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Seis Centímetros: Uma Analíse Antropométrica Da Pof 2002- 2003


  • Luiz Paulo Nogueról
  • Cláudio D. Shikida
  • Leonardo M. Monasterio


This paper analyzes the heights of the Brazilian people using anthropometric and economic data from the Pesquisa de Orçamentos Familiares (POF) 2002-2003. The literature suggests that height is a good proxy of the physical life conditions of the populations. The tabulations of POF microdata indicate that the difference among the heights of 21 and 65-year-old men is circa 6 centimeters. The same value, by chance, represents the difference on the stature of the poorest and richest quintiles. There are also steady regional differences; in the North and Northeast, the heights are about 2 centimeters lower than the national average, for any cohort. Regression analyses show that proxy variables related to life conditions during body growth and regional dummies were statistically significant causes of the variation on the height of individuals. In contrast, color, urban/rural and inequality variables were not significant. The results replicate what the historiography on life conditions and stature says: the social environment has a significant impact on the average height of the populations.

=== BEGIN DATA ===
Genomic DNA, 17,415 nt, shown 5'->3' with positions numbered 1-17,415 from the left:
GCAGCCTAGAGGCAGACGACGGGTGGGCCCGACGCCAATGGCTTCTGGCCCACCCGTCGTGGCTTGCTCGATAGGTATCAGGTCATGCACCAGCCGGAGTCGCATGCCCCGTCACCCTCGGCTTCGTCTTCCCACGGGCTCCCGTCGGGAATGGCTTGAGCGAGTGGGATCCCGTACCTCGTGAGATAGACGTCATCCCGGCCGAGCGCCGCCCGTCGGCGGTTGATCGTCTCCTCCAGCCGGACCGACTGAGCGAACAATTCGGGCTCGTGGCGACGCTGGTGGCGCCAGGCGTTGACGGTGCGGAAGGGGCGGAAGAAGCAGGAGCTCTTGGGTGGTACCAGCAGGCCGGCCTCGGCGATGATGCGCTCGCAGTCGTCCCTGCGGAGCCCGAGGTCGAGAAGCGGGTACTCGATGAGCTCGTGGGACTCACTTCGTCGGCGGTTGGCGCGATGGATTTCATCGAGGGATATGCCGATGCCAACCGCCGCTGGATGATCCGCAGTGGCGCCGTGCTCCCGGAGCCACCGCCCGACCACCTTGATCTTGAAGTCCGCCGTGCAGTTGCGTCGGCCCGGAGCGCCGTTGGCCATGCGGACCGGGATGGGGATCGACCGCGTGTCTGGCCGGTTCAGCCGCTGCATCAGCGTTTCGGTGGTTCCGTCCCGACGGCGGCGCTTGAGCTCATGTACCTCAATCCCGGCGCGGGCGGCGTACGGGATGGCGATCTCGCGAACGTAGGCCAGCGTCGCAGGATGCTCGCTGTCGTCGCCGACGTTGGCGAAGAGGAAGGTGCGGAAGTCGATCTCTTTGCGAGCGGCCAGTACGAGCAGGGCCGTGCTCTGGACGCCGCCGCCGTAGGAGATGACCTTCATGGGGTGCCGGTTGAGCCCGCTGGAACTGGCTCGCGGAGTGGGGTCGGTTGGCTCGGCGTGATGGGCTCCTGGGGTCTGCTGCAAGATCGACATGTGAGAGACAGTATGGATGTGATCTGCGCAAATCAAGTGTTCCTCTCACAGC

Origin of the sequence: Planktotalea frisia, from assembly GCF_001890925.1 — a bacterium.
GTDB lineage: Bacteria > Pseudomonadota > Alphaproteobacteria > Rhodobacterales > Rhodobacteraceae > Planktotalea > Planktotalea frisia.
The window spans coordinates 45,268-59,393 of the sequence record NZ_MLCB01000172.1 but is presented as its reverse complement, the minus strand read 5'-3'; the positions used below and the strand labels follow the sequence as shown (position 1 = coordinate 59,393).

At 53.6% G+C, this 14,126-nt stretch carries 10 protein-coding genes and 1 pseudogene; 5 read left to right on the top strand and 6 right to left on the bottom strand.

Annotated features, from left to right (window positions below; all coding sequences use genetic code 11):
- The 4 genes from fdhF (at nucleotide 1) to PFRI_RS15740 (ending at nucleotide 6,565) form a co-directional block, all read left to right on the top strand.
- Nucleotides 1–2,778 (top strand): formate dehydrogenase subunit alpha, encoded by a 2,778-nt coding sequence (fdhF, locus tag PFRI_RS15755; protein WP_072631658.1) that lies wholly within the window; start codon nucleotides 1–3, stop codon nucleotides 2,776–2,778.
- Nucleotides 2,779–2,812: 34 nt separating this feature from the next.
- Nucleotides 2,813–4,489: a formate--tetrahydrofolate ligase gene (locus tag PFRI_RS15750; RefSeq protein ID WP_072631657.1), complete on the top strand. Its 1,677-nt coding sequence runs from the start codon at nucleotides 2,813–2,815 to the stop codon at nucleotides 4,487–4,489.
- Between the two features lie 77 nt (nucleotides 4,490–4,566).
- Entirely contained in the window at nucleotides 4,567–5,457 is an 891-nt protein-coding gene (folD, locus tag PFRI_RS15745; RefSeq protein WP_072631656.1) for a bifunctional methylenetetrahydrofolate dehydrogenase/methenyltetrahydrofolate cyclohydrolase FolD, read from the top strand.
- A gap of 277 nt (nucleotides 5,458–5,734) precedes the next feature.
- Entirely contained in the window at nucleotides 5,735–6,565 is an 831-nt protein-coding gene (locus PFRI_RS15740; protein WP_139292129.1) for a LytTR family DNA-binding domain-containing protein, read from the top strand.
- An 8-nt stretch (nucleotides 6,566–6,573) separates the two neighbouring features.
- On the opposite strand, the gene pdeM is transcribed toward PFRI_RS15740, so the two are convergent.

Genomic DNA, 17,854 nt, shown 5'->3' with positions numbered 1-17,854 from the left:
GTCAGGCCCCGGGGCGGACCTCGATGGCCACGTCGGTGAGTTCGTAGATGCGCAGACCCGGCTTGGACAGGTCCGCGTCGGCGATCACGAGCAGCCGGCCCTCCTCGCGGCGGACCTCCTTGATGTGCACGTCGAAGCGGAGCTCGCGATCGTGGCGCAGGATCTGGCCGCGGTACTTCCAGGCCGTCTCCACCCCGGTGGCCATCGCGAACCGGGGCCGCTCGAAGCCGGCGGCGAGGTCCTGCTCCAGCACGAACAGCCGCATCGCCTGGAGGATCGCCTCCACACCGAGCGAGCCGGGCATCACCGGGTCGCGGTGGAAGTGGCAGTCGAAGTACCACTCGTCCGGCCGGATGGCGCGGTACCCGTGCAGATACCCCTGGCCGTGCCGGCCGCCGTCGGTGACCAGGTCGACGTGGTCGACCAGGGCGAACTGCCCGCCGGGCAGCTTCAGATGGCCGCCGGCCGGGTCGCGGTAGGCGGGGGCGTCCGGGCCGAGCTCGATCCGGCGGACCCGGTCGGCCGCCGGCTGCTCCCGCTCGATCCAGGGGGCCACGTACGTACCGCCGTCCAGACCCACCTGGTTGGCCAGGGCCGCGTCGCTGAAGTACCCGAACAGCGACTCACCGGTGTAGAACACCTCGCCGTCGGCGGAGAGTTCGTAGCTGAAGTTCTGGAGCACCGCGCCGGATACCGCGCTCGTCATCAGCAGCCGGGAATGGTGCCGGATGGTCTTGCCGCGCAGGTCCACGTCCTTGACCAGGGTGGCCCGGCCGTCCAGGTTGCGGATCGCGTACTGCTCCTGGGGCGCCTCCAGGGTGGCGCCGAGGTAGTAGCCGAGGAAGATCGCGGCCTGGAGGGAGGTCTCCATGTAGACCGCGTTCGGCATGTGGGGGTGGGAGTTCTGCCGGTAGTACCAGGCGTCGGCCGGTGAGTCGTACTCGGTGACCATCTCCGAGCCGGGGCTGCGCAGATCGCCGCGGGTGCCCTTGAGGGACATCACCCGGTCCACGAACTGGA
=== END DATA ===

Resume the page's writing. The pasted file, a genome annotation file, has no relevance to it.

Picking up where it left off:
Suggested Citation

  • Luiz Paulo Nogueról & Cláudio D. Shikida & Leonardo M. Monasterio, 2005. "Seis Centímetros: Uma Analíse Antropométrica Da Pof 2002- 2003," Anais do XXXIII Encontro Nacional de Economia [Proceedings of the 33th Brazilian Economics Meeting] 159, ANPEC - Associação Nacional dos Centros de Pósgraduação em Economia [Brazilian Association of Graduate Programs in Economics].
  • Handle: RePEc:anp:en2005:159

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    References listed on IDEAS

    1. T. Paul Schultz, 2002. "Wage Gains Associated with Height as a Form of Health Human Capital," American Economic Review, American Economic Association, vol. 92(2), pages 349-353, May.
    2. Richard H. Steckel, 1982. "Height and Per Capita Income," NBER Working Papers 0880, National Bureau of Economic Research, Inc.
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    Blog mentions

    As found by, the blog aggregator for Economics research:
    1. "Living Standards in Latin American History: Height, Welfare, and Development, 1750-2000"
      by Leonardo Monasterio in Blog do Leonardo Monasterio on 2010-10-06 14:49:00

    More about this item

    JEL classification:

    • I31 - Health, Education, and Welfare - - Welfare, Well-Being, and Poverty - - - General Welfare, Well-Being

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